To build upon my previous articles about security threats posed by vendors, today we focus on a very specific and frequently overlooked element of vendor risk mitigation: vendor personnel working within customer facilities and using customer systems.
The Office of Inspector General (OIG) at the Department of Health & Human Services (HHS) just published a new report on OIG’s review of Medicare payments for telehealth services. The objective of the OIG review was to determine whether or not CMS paid practitioners for telehealth services that met Medicare requirements. The report concluded that, of the sampled claims reviewed by OIG, 31% did not meet the Medicare conditions for payment for telehealth services. Extrapolating the data, OIG estimated that Medicare could have saved approximately $3.7 million during its audit period if practitioners had provided telehealth services in accordance with Medicare requirements.
Just two months ago, we wrote about how Autonomous Vehicles and Ride Sharing Will Reshape Our Buildings, Our Cities, and Our Lives. We explained that “[w]hile current developments require parking space to accommodate commuters, the future might make these spaces obsolete.” Chicago is experiencing that on a grand scale with the loss of surface parking lots, a staple of the city, especially in the business center, the Loop, and the areas into which that business center has expanded, River North, River West, West Loop, South Loop, Gold Coast, etc. (Chicago loves to carve as many marketable neighborhood names as possible into a small area).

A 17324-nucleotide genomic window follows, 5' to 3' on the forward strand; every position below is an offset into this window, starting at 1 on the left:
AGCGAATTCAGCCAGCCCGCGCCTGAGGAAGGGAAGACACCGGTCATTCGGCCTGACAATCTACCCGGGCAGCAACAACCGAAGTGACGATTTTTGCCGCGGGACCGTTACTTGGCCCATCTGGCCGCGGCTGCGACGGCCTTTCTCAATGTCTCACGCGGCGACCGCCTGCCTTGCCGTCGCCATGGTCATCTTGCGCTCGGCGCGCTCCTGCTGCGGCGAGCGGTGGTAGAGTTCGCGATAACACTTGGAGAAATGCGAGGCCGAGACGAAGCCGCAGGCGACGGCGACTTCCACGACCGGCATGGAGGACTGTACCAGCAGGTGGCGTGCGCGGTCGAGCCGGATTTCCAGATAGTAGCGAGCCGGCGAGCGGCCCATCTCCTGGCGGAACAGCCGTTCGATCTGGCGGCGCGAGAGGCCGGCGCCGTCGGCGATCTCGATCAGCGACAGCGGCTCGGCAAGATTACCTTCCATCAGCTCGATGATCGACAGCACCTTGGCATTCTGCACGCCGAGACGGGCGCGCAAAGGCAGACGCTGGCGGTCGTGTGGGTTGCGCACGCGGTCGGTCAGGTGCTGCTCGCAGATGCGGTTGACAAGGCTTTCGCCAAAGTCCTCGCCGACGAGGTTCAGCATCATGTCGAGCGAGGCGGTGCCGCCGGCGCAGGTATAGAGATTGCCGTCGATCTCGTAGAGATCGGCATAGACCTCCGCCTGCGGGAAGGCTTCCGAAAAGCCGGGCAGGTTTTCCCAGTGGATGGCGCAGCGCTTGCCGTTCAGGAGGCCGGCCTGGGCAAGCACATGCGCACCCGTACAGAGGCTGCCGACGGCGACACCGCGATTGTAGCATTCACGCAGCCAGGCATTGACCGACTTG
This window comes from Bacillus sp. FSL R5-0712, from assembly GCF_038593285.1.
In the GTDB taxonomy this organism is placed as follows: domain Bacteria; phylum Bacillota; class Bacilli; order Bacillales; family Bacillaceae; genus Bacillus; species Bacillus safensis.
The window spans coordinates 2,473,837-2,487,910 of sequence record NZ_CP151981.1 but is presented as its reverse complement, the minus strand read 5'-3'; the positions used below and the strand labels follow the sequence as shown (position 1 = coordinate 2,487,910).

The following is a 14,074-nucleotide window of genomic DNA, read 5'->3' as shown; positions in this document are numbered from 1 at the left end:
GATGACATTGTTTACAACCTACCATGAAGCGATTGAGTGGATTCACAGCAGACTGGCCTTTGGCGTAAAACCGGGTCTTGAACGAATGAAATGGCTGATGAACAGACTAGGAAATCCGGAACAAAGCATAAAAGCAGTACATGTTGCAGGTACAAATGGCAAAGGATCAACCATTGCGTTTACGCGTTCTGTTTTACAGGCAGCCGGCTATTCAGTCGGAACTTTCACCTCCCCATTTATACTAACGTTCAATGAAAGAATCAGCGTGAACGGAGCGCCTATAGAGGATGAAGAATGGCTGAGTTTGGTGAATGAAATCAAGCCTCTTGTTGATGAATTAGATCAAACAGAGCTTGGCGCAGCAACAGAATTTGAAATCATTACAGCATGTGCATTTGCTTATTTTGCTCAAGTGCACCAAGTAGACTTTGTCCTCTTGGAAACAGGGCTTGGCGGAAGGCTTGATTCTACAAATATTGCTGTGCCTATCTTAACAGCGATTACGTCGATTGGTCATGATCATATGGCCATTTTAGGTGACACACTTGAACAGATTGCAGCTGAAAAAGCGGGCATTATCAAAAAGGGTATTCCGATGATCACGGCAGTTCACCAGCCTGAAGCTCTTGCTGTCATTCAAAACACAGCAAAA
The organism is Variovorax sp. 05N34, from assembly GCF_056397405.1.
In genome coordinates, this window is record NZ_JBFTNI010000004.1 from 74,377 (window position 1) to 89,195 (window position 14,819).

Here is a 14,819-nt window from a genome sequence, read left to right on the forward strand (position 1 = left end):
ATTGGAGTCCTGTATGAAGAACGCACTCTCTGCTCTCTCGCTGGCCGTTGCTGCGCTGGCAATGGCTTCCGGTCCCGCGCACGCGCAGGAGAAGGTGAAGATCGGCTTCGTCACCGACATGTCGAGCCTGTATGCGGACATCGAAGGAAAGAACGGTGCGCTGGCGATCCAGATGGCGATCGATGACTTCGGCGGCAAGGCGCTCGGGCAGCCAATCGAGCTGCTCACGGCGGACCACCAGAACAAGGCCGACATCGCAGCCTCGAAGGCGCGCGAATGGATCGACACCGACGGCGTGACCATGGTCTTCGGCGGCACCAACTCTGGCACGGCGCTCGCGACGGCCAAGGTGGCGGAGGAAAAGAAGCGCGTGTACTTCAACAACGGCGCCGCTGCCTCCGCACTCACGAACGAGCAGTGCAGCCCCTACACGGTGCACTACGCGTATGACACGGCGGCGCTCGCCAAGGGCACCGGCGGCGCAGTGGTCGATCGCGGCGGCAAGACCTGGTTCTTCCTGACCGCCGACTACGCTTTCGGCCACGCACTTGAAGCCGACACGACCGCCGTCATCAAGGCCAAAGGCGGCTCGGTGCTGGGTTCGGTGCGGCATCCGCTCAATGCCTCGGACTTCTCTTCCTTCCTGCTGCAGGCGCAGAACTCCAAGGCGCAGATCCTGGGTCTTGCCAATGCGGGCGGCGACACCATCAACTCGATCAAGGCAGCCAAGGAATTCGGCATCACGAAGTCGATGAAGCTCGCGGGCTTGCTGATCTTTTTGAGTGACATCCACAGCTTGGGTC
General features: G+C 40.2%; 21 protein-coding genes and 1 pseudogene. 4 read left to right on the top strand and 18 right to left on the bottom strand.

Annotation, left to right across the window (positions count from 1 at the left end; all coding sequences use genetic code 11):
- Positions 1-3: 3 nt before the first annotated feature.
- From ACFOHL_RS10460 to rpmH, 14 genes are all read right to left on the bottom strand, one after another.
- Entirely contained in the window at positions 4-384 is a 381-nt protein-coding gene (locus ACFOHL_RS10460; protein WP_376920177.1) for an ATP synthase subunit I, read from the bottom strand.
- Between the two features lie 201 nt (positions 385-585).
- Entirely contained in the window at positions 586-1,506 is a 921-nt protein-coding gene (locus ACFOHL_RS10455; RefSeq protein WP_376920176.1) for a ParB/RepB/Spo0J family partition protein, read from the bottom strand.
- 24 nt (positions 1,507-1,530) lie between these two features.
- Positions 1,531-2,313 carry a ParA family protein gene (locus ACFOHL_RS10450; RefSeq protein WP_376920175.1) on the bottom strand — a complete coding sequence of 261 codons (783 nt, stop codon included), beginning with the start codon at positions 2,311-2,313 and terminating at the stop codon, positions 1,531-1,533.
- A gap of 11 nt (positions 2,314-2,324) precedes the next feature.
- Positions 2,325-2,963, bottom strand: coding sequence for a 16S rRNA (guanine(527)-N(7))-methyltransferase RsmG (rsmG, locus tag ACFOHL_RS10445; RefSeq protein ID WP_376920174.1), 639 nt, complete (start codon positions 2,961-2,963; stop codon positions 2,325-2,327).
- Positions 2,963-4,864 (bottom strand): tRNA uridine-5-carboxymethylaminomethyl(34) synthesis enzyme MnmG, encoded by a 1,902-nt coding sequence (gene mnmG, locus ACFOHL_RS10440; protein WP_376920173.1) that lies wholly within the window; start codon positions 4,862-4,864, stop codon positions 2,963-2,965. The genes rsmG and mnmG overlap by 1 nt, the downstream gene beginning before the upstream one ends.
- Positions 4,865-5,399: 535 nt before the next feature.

Engaging a third-party assessment expert in conducting a review of a business’ security measures is a cornerstone of good security practice. Among other things, assessments can identify hidden vulnerabilities in a business’ systems and remediate them before they become a problem.
High profile accidents related to autonomous vehicles are impacting the planned expansion of existing autonomous vehicle pilot programs. In 2016, a driver in Florida died while using autopilot mode on his vehicle. Then, on March 18, 2018, a pedestrian was struck and killed in Tempe, Arizona by a Volvo XC90 sport utility vehicle, fitted with self-driving capabilities. The vehicle was part of Uber’s autonomous vehicle pilot program, and Arizona’s governor thereafter suspended that program in Arizona.